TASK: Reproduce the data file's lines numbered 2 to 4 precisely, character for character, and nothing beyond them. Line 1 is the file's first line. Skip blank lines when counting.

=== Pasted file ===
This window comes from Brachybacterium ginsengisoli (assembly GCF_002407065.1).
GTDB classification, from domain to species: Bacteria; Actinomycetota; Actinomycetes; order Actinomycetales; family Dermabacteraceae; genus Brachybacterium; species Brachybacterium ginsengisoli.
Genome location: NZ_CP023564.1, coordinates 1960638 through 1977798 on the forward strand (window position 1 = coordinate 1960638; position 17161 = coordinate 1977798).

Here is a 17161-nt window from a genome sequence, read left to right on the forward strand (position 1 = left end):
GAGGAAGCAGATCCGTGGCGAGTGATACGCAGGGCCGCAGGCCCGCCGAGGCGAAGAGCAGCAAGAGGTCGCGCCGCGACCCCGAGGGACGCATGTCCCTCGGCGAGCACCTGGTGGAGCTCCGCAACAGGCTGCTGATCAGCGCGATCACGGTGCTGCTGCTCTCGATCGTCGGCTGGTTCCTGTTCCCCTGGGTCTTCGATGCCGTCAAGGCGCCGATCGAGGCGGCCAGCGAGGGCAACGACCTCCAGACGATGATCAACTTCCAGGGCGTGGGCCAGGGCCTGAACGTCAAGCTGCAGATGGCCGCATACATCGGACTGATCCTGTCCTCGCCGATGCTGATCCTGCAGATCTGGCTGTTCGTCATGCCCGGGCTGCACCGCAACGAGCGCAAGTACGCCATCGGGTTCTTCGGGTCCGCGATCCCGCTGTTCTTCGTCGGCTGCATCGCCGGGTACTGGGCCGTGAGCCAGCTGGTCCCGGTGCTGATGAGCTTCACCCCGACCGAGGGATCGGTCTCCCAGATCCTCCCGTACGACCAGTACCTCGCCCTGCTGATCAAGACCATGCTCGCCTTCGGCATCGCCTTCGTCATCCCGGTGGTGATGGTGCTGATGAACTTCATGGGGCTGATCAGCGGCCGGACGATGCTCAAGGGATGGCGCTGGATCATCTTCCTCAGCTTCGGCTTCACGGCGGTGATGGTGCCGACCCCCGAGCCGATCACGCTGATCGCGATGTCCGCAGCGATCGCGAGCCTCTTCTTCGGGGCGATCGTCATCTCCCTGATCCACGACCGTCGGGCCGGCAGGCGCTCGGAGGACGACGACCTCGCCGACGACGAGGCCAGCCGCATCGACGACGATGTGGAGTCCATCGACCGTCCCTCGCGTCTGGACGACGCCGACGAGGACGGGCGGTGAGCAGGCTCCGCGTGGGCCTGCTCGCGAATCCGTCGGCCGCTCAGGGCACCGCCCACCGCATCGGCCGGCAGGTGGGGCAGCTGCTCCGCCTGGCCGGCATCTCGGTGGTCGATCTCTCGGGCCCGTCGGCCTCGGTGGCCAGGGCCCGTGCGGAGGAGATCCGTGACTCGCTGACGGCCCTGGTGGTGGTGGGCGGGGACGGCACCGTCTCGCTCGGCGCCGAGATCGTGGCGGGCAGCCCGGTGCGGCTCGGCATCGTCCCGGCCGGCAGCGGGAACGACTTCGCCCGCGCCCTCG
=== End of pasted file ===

GTDB classification, from domain to species: Bacteria; Actinomycetota; Actinomycetes; order Actinomycetales; family Dermabacteraceae; genus Brachybacterium; species Brachybacterium ginsengisoli.
Genome location: NZ_CP023564.1, coordinates 1960638 through 1977798 on the forward strand (window position 1 = coordinate 1960638; position 17161 = coordinate 1977798).

Here is a 17161-nt window from a genome sequence, read left to right on the forward strand (position 1 = left end):